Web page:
Skip to main content

While Australia recently has seen a small amount of rain with all the bushfires and devastation that the past few months has held the country itself is making headlines. That having been said, something that happened regarding water during this drought and horror is quite concerning and has many outraged.

According to Daily Mail, amidst all of this, a multi-billion dollar Singaporean food company decided to sell 89,000 megaliters of Australian water to a Canadian pension fund. While the country itself is dealing with a drought this company saw fit to make such a drastic move. Daily Mail also noted back in December when all of this occurred that the restrictions on locals were so severe that NSW had banned hoses as part of their implementation. Right, the people can’t use hoses but foreign companies can sell tons of water for profit as they see fit. 

According to The Straits Times, this water was sold for almost 500 million dollars. This water will be used to irrigate almond trees and is something that some people are quite on the fence about overall. While these water rights are in place many are questioning whether they should be present at all. 

Daily Mail said as follows in regards:

The water rights are in the lower Murray-Darling Basin.  

The chairman of the Victorian Farmers Federation’s water council, Richard Anderson, told the Sydney Morning Herald: ‘Really, all you’ve got is a change of ownership, it (the water) has gone from a Singapore-owned company to a Canadian pension fund.

‘It’s a big bulk of water but it’s still being used in agriculture.

‘It’s not as if they’ve just come in as a speculator and said ”we’ll go and buy a big patch of water and we’ll trade it every year”.’

In a separate deal, the same Canadian pension fund has bought 12,000 hectares of almond orchards in Victoria, in a move likely to draw criticism of foreign ownership of farms and water.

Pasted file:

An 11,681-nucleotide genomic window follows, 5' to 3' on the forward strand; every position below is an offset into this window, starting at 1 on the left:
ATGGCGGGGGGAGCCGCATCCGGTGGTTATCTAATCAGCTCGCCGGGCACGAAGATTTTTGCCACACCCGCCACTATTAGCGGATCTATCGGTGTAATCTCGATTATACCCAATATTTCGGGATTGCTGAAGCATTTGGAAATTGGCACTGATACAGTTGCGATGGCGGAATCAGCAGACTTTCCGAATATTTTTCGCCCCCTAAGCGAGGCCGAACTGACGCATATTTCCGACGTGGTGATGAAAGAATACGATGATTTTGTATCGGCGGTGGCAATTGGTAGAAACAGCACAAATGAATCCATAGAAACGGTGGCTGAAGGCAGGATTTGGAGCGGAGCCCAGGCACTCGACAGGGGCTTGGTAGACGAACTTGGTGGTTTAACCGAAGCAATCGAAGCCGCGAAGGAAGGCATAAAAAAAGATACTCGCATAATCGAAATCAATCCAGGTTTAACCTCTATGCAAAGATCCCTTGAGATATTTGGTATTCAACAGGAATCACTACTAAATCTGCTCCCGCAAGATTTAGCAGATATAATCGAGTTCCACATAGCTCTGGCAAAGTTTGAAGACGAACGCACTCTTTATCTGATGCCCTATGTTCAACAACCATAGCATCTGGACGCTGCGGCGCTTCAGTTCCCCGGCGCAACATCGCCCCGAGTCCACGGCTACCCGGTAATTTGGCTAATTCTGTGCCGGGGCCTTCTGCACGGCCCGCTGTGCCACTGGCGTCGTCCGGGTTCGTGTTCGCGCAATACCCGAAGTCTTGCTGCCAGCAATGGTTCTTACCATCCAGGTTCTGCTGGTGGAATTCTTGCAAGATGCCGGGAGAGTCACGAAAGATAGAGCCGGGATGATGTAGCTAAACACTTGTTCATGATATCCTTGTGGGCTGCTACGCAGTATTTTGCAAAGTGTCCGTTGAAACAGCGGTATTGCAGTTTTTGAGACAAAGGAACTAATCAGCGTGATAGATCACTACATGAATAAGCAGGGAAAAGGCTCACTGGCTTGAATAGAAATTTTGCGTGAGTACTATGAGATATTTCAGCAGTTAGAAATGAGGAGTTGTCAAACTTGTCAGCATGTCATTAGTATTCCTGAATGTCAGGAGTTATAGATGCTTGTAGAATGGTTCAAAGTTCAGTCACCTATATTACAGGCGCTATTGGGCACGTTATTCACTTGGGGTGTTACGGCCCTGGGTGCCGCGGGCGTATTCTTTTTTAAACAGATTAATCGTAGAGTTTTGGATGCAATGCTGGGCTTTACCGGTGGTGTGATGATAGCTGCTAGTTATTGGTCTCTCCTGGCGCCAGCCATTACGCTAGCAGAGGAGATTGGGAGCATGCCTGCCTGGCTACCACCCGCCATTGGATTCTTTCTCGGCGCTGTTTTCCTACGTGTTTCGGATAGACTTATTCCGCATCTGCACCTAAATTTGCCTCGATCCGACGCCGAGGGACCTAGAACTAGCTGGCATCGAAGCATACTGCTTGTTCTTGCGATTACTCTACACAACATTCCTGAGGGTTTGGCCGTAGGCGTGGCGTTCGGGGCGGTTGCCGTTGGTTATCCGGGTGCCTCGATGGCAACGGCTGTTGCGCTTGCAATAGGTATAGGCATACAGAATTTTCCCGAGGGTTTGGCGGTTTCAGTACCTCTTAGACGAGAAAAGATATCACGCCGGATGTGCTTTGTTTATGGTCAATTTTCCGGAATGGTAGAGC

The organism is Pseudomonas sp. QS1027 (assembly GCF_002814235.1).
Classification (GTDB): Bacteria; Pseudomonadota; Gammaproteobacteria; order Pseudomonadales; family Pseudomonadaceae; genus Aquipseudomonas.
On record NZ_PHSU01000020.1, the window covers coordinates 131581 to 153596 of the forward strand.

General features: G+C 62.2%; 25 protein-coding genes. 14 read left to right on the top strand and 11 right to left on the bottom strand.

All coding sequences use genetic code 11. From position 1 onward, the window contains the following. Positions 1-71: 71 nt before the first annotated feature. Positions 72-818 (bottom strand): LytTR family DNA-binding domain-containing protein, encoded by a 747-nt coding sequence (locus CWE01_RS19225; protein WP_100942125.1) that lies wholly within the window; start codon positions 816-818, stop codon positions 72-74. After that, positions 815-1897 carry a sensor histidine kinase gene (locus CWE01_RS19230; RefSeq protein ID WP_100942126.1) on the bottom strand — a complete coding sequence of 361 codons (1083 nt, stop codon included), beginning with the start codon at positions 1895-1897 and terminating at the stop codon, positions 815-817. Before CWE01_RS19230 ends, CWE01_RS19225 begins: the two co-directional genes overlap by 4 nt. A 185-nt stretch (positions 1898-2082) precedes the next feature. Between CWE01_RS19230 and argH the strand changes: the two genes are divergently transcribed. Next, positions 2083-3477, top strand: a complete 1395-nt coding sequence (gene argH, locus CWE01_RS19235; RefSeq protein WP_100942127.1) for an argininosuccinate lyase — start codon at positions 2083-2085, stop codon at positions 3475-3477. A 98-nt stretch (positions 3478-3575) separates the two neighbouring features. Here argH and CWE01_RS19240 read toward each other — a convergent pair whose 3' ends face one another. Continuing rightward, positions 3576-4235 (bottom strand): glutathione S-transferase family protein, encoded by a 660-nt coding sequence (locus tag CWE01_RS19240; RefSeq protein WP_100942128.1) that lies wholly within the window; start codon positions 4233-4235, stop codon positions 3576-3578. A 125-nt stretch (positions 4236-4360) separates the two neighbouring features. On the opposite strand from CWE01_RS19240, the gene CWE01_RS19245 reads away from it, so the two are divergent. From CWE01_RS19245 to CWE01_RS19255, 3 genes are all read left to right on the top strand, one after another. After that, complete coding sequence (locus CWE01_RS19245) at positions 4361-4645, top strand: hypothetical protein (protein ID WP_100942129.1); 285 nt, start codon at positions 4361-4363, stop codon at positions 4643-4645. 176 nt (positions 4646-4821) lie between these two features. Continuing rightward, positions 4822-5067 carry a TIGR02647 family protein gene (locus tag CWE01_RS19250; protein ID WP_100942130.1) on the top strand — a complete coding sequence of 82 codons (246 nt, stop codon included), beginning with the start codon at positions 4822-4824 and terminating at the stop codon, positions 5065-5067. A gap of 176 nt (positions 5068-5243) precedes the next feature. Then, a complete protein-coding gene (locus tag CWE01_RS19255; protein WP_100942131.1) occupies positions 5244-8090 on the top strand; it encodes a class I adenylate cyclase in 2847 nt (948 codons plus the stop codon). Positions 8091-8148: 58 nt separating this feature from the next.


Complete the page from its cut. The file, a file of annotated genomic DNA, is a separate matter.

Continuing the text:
They also went on to note that one in ten water entitlements present in the country is foreign-owned. Water restrictions are quite prominent in Australia when these droughts are present and can specify what times people can water their gardens or even fill up their pools. Those who do not follow these water restrictions can be subject to fines and other things of the sort which I guess explains why so many seem a bit mad about the deal covered in this article.

Right now Sydney is facing a level 2 restriction while other places face things like ‘permanent water saving rules’ and ‘area 3 watering days’. Sure, restrictions are necessary but would they be if so much water was not being used in the manner listed above and other agricultural ways? Could there even be a means of evening things out that would work for everyone?

Sydney’s level 2 restriction consists of as follows:

“The biggest changes from Level 1 to 2

You can only use a watering can or bucket to water your garden before 10 am and after 4 pm.

You can only use drip irrigation or smart watering systems for a maximum of 15 minutes a day before 10 am and after 4 pm.

You can only top up an existing pool or spa, using a hose fitted with a trigger nozzle, watering can or bucket for a maximum of 15 minutes a day. You can only do this to replace water lost through evaporation, not to replace water deliberately removed from the pool or spa.

You can only wash your vehicles with a bucket and sponge.

You need a permit to fill new or renovated pools and spas that hold more than 500 L.”

This in itself is quite mind-blowing, and we should also be noting that 60 Minutes did a video covering how millions of liters of water were being wasted back in October and before (if not still). To see that video please take a peek below. Water management, in general, seems to be a huge issue in Australia right now and who knows what it could end up costing the people and even the animals who live there in the end.